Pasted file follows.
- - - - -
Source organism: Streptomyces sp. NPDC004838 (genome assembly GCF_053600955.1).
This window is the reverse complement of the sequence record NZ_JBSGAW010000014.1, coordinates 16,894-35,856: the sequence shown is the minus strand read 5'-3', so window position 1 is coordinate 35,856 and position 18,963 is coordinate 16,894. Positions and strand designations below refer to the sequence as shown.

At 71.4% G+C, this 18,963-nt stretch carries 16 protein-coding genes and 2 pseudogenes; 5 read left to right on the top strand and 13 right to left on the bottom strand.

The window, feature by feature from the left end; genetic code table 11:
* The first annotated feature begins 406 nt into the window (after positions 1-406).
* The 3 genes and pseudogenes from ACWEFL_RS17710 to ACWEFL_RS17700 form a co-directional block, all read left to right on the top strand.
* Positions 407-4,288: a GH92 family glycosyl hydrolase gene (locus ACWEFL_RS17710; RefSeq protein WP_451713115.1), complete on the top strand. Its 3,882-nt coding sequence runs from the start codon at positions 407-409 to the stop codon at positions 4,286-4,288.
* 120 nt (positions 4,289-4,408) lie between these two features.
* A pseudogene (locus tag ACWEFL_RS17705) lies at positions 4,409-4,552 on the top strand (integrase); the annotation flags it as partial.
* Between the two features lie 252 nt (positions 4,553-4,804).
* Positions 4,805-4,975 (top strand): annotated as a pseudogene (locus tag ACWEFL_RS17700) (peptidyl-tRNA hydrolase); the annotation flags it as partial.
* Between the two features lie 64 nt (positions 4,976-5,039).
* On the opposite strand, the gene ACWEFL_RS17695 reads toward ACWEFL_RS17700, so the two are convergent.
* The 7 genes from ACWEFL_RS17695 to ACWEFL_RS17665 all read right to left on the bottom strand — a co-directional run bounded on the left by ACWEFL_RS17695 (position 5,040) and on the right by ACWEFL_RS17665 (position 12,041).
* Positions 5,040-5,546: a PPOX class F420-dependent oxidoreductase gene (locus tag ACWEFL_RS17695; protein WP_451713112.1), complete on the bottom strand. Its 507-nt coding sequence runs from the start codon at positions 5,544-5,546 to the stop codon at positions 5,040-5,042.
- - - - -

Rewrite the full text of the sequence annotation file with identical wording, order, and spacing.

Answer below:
Source organism: Streptomyces sp. NPDC004838 (genome assembly GCF_053600955.1).
This window is the reverse complement of the sequence record NZ_JBSGAW010000014.1, coordinates 16,894-35,856: the sequence shown is the minus strand read 5'-3', so window position 1 is coordinate 35,856 and position 18,963 is coordinate 16,894. Positions and strand designations below refer to the sequence as shown.

At 71.4% G+C, this 18,963-nt stretch carries 16 protein-coding genes and 2 pseudogenes; 5 read left to right on the top strand and 13 right to left on the bottom strand.

The window, feature by feature from the left end; genetic code table 11:
* The first annotated feature begins 406 nt into the window (after positions 1-406).
* The 3 genes and pseudogenes from ACWEFL_RS17710 to ACWEFL_RS17700 form a co-directional block, all read left to right on the top strand.
* Positions 407-4,288: a GH92 family glycosyl hydrolase gene (locus ACWEFL_RS17710; RefSeq protein WP_451713115.1), complete on the top strand. Its 3,882-nt coding sequence runs from the start codon at positions 407-409 to the stop codon at positions 4,286-4,288.
* 120 nt (positions 4,289-4,408) lie between these two features.
* A pseudogene (locus tag ACWEFL_RS17705) lies at positions 4,409-4,552 on the top strand (integrase); the annotation flags it as partial.
* Between the two features lie 252 nt (positions 4,553-4,804).
* Positions 4,805-4,975 (top strand): annotated as a pseudogene (locus tag ACWEFL_RS17700) (peptidyl-tRNA hydrolase); the annotation flags it as partial.
* Between the two features lie 64 nt (positions 4,976-5,039).
* On the opposite strand, the gene ACWEFL_RS17695 reads toward ACWEFL_RS17700, so the two are convergent.
* The 7 genes from ACWEFL_RS17695 to ACWEFL_RS17665 all read right to left on the bottom strand — a co-directional run bounded on the left by ACWEFL_RS17695 (position 5,040) and on the right by ACWEFL_RS17665 (position 12,041).
* Positions 5,040-5,546: a PPOX class F420-dependent oxidoreductase gene (locus tag ACWEFL_RS17695; protein WP_451713112.1), complete on the bottom strand. Its 507-nt coding sequence runs from the start codon at positions 5,544-5,546 to the stop codon at positions 5,040-5,042.